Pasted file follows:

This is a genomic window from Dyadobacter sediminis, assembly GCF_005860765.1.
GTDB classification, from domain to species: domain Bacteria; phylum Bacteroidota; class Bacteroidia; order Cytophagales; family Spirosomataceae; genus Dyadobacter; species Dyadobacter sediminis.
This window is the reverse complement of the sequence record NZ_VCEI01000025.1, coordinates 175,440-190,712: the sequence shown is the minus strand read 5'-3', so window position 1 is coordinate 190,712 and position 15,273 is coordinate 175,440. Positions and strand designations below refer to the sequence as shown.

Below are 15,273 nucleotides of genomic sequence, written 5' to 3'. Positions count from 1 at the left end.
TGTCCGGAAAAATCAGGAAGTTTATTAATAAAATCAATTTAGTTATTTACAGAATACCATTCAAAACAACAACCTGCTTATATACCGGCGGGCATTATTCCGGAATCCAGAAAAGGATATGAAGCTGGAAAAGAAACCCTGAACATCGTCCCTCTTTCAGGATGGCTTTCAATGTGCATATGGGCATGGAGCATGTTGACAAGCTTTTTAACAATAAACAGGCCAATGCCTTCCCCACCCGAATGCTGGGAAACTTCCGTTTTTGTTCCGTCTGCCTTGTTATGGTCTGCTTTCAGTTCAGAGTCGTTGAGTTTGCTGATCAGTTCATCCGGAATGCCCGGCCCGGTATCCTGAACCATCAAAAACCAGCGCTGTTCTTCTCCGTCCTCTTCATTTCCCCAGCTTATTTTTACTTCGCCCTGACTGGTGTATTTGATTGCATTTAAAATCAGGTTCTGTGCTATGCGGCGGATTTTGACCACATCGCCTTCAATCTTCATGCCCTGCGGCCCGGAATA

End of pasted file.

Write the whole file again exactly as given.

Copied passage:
This is a genomic window from Dyadobacter sediminis, assembly GCF_005860765.1.
GTDB classification, from domain to species: domain Bacteria; phylum Bacteroidota; class Bacteroidia; order Cytophagales; family Spirosomataceae; genus Dyadobacter; species Dyadobacter sediminis.
This window is the reverse complement of the sequence record NZ_VCEI01000025.1, coordinates 175,440-190,712: the sequence shown is the minus strand read 5'-3', so window position 1 is coordinate 190,712 and position 15,273 is coordinate 175,440. Positions and strand designations below refer to the sequence as shown.

Below are 15,273 nucleotides of genomic sequence, written 5' to 3'. Positions count from 1 at the left end.
TGTCCGGAAAAATCAGGAAGTTTATTAATAAAATCAATTTAGTTATTTACAGAATACCATTCAAAACAACAACCTGCTTATATACCGGCGGGCATTATTCCGGAATCCAGAAAAGGATATGAAGCTGGAAAAGAAACCCTGAACATCGTCCCTCTTTCAGGATGGCTTTCAATGTGCATATGGGCATGGAGCATGTTGACAAGCTTTTTAACAATAAACAGGCCAATGCCTTCCCCACCCGAATGCTGGGAAACTTCCGTTTTTGTTCCGTCTGCCTTGTTATGGTCTGCTTTCAGTTCAGAGTCGTTGAGTTTGCTGATCAGTTCATCCGGAATGCCCGGCCCGGTATCCTGAACCATCAAAAACCAGCGCTGTTCTTCTCCGTCCTCTTCATTTCCCCAGCTTATTTTTACTTCGCCCTGACTGGTGTATTTGATTGCATTTAAAATCAGGTTCTGTGCTATGCGGCGGATTTTGACCACATCGCCTTCAATCTTCATGCCCTGCGGCCCGGAATA